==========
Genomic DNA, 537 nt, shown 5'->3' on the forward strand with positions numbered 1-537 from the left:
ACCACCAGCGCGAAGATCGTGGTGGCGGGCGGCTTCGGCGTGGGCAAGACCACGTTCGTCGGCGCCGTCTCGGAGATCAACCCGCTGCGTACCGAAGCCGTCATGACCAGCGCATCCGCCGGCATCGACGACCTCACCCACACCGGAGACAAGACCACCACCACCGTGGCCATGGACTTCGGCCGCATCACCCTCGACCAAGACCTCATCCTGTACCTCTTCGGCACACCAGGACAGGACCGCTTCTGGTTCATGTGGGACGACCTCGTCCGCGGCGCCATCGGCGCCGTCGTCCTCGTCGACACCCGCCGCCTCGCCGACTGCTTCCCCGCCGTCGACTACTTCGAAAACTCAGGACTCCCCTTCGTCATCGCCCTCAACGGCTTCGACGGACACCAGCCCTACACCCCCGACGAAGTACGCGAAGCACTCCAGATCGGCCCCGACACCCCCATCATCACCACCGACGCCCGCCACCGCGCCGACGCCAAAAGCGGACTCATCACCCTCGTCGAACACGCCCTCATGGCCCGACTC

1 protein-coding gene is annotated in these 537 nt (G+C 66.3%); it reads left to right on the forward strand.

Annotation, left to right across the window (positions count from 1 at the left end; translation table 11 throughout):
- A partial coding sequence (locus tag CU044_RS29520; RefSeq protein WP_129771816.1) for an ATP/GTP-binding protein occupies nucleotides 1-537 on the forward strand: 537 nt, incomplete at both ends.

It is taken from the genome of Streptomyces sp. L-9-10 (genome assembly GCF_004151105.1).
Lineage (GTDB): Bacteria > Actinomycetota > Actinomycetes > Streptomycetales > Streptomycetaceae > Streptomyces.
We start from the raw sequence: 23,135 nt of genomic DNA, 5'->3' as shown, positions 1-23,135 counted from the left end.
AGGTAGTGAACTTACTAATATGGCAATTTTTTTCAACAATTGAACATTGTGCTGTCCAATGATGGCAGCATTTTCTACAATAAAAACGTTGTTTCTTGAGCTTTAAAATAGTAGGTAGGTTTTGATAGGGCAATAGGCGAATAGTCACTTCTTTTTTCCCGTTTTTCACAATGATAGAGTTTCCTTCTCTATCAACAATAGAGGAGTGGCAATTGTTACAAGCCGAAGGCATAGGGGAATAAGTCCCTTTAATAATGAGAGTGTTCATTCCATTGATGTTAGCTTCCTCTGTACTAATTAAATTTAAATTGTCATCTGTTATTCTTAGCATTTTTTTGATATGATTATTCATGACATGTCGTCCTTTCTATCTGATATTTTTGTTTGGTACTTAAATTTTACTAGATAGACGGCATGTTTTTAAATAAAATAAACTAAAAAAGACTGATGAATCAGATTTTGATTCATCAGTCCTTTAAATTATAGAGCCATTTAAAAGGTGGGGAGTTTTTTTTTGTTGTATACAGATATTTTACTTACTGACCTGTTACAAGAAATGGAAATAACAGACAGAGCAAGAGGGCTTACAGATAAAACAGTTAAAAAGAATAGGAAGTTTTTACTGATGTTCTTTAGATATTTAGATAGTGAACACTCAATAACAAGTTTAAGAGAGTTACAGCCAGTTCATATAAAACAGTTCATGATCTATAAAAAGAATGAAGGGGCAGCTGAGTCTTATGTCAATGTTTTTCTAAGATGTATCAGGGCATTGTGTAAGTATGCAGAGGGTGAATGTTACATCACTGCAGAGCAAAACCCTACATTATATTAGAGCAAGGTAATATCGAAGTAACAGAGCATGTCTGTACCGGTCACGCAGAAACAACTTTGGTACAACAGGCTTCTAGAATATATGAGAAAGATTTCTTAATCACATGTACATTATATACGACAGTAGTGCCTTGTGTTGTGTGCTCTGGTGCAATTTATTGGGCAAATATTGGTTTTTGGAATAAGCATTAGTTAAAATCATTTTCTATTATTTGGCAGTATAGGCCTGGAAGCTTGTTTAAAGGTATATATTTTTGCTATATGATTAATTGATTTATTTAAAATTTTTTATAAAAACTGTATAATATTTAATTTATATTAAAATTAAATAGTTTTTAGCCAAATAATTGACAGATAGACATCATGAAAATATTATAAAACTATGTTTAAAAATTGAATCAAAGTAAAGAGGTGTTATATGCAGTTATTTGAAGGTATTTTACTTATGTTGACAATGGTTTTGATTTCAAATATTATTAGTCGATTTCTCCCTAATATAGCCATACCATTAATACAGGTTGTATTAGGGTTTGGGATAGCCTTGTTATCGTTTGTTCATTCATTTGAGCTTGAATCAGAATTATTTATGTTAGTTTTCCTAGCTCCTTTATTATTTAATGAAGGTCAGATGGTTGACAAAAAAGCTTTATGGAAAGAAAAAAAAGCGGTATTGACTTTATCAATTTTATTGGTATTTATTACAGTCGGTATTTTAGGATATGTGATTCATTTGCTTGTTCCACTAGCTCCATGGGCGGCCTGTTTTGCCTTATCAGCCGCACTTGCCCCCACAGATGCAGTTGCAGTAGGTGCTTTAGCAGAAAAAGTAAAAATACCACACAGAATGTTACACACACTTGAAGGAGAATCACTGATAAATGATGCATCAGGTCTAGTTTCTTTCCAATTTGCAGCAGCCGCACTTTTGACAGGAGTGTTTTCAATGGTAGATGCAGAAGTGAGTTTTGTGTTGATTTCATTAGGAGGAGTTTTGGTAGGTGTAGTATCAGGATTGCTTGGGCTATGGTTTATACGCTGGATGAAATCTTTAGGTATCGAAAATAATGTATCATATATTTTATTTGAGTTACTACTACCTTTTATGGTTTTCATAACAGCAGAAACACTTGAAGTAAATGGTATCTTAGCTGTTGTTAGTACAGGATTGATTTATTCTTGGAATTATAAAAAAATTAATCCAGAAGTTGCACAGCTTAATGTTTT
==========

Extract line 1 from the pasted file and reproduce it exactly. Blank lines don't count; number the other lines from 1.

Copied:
Genomic DNA, 537 nt, shown 5'->3' on the forward strand with positions numbered 1-537 from the left: